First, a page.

The recent expansion of New Jersey’s anti-bias law to include female employees at companies of any size who need time and space to breastfeed or pump milk could create logistics and operations hurdles for small businesses that had enjoyed exemption from a similar federal law if it posed a hardship.
In the past year, Outten & Golden LLP has gotten results for workers across the U.S. that include a pair of settlements for police and airline pilots in respective class actions brought under a federal law aiding veteran employees, earning itself a nod as one of Law360's Employment Groups of the Year.
Railroad giant CSX Transportation Inc. asked a Massachusetts federal judge Thursday to conclude that the state’s entire earned sick time law is preempted by the federal Railroad Unemployment Insurance Act and cannot be enforced against railroads, arguing for the expansion of a previous circuit court ruling.
Two key employment developments took place recently, with Pennsylvania’s governor proposing on Wednesday a sweeping expansion of overtime coverage for salaried workers while Maryland became the latest state to adopt a paid sick leave program.
C&J Energy Services, a company that specializes in drilling, completing and servicing wells, filed a lawsuit in state district court in Houston Tuesday against three former employees and a new company those employees launched, alleging the trio has poached engineers and customers in violation of noncompete agreements.
Brian Kriegler of Econ One Research concludes his series on statistical sampling by addressing several common misperceptions about random sampling requirements.
In their final article discussing New York's new paid family leave law, attorneys with Nixon Peabody LLP address common employer questions regarding the definition of "wages," how the law interacts with other federal, state and local leave and benefits laws, and recent updates to official paid family leave forms.
Over the past two years there has been a seismic shift in the view that sexual orientation and gender identity claims do not fall within Title VII of the Civil Rights Act. Darrell VanDeusen and Alexander Berg of Kollman & Saucier PA analyze how the developing law protects LGBTQ employees at the federal level and provide employer guidance on related issues in the workplace.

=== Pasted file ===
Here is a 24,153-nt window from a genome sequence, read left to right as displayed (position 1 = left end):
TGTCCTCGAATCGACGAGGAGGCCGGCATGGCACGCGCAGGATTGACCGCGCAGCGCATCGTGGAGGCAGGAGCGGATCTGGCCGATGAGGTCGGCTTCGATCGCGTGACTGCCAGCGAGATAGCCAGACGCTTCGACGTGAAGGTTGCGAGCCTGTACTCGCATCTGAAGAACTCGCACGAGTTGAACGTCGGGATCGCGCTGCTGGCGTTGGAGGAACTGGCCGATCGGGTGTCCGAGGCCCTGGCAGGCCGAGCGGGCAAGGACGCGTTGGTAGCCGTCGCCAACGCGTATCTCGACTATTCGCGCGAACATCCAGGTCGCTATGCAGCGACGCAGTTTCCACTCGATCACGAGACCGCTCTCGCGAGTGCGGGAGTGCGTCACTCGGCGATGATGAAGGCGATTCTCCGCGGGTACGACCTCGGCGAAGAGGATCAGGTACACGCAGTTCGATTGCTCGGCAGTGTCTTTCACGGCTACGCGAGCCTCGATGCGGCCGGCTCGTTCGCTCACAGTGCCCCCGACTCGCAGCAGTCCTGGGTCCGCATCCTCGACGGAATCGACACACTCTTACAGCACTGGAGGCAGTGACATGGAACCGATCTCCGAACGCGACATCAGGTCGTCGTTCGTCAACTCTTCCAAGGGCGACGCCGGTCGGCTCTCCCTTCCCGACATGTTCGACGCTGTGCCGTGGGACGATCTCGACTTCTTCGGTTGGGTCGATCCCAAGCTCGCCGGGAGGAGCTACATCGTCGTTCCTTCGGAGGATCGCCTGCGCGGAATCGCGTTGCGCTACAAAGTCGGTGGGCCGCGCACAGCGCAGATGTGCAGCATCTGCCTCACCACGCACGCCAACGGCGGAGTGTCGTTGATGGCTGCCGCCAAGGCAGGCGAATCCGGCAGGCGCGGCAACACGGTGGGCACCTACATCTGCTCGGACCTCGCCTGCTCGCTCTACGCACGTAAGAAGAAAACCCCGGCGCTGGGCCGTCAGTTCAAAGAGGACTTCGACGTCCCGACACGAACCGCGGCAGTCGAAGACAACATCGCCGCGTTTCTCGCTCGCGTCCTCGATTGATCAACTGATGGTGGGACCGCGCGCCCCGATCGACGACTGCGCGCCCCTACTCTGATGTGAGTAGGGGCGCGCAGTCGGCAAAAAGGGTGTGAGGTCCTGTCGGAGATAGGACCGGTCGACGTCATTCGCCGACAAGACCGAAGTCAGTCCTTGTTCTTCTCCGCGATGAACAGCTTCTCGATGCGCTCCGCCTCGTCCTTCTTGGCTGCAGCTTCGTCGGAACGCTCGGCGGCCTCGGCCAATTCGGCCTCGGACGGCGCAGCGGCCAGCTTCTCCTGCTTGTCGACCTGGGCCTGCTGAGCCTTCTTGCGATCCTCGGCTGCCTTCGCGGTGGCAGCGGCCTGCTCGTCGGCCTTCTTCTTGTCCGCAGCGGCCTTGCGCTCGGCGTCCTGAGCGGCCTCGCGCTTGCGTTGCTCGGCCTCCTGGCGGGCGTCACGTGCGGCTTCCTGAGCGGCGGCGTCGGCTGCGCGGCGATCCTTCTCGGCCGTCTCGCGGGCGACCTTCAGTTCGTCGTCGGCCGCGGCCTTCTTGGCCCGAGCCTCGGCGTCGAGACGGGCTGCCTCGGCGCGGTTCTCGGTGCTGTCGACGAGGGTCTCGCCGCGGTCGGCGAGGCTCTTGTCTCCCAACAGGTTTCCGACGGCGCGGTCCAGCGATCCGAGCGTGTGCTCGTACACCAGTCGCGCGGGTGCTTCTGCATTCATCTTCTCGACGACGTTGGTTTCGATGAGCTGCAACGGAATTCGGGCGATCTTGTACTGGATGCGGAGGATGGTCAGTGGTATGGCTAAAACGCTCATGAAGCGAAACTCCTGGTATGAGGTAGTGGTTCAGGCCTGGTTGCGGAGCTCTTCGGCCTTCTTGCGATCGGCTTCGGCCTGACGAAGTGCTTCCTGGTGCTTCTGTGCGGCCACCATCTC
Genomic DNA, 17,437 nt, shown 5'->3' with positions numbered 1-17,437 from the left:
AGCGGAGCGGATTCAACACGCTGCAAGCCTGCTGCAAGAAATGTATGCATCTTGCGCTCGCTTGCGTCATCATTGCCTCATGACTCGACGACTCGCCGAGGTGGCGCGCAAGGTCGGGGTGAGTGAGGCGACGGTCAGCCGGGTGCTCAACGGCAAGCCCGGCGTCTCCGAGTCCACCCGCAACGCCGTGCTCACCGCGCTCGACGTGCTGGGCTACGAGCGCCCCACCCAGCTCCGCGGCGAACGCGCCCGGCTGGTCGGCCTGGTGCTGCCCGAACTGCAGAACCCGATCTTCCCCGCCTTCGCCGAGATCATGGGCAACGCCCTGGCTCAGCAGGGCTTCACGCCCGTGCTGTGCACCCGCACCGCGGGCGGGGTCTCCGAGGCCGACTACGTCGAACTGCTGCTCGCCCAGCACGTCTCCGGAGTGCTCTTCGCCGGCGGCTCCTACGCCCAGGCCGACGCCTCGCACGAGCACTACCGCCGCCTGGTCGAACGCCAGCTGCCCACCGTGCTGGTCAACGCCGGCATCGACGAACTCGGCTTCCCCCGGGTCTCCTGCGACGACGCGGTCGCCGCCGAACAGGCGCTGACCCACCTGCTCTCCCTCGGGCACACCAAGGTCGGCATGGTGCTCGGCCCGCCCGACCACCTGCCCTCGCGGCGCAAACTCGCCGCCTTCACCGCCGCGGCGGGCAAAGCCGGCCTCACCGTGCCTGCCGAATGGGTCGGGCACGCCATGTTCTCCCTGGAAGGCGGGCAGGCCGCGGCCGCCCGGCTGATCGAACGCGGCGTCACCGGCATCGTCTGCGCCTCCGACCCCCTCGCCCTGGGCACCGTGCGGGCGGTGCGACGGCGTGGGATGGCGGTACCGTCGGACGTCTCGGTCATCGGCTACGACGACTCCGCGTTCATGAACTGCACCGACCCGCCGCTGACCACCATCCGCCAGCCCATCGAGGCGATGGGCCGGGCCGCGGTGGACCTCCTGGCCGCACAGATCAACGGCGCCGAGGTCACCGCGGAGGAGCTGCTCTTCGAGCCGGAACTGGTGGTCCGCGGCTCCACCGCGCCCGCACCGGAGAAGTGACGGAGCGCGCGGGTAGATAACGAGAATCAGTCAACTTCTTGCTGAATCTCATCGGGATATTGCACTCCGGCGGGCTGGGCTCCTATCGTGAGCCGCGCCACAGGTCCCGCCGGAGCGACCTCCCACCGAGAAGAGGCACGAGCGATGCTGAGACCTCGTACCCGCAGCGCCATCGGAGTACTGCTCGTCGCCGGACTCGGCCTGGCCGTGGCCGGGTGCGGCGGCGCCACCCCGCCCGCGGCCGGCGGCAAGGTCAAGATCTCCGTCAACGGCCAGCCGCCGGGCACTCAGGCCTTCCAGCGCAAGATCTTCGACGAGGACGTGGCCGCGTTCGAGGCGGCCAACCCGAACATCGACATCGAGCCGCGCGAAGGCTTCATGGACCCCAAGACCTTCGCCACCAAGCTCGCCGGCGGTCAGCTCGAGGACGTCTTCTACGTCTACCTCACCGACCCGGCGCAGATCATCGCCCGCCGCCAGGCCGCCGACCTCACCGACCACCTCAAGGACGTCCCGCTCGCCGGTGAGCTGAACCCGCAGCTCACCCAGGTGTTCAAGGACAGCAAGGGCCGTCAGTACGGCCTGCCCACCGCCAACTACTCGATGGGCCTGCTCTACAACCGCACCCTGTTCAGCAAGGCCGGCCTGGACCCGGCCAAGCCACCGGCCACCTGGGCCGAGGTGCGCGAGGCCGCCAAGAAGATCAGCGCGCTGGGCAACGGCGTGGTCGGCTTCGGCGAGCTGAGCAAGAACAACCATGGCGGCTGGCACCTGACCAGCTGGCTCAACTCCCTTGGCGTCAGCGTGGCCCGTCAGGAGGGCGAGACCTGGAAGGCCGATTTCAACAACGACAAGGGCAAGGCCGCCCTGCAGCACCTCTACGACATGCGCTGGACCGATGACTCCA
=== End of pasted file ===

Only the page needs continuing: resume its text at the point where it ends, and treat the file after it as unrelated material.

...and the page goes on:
Smart law firms are increasingly positioning professionals to proactively guide them as the legal landscape reshapes itself, harnessing six emerging roles within their organizational charts to embrace new approaches, tools and systems, says Rob MacAdam of HighQ.
In the third of four articles on statistical sampling in practice, Brian Kriegler of Econ One Research uses the example of a hypothetical Medicare reimbursement case to address various solutions for dealing with missing sample selections so that statistical inferences remain valid.
A new year means new compliance concerns for employers in New York. In particular, the New York State Paid Family Leave Benefits law went into effect this month. Attorneys with Nixon Peabody LLP address employers’ frequently asked questions about the complex requirements of the new law.
Highly profitable companies have comprehensive corporate wellness programs that realize plateauing health care costs, greater employee engagement, and a demonstrable competitive advantage. The legal field needs a similar awakening, says Rudhir Krishtel, a former partner of Fish & Richardson and senior patent counsel at Apple.
In the second of four articles on statistical sampling in practice, Brian Kriegler of Econ One Research offers a method for constructing confidence intervals when the sample size is relatively small.
Last year employers watched as a variety of regulations were rolled back to pre-Obama administration status. Allegra Lawrence-Hardy and Bonnie Burke of Lawrence & Bundy LLC discuss what happened in 2017, the developments employers should be alert to this year, and the resolutions they should make to protect their company and employees.
While each new year is expected to bring fresh challenges to the legal industry, 2018 will be particularly disruptive to the status quo. Both law firms and organizations that cater to the legal community should prepare for developments like increasing pressure from international clients and data security risks caused by multigenerational gaps, says Jeff Ton of Bluelock LLC.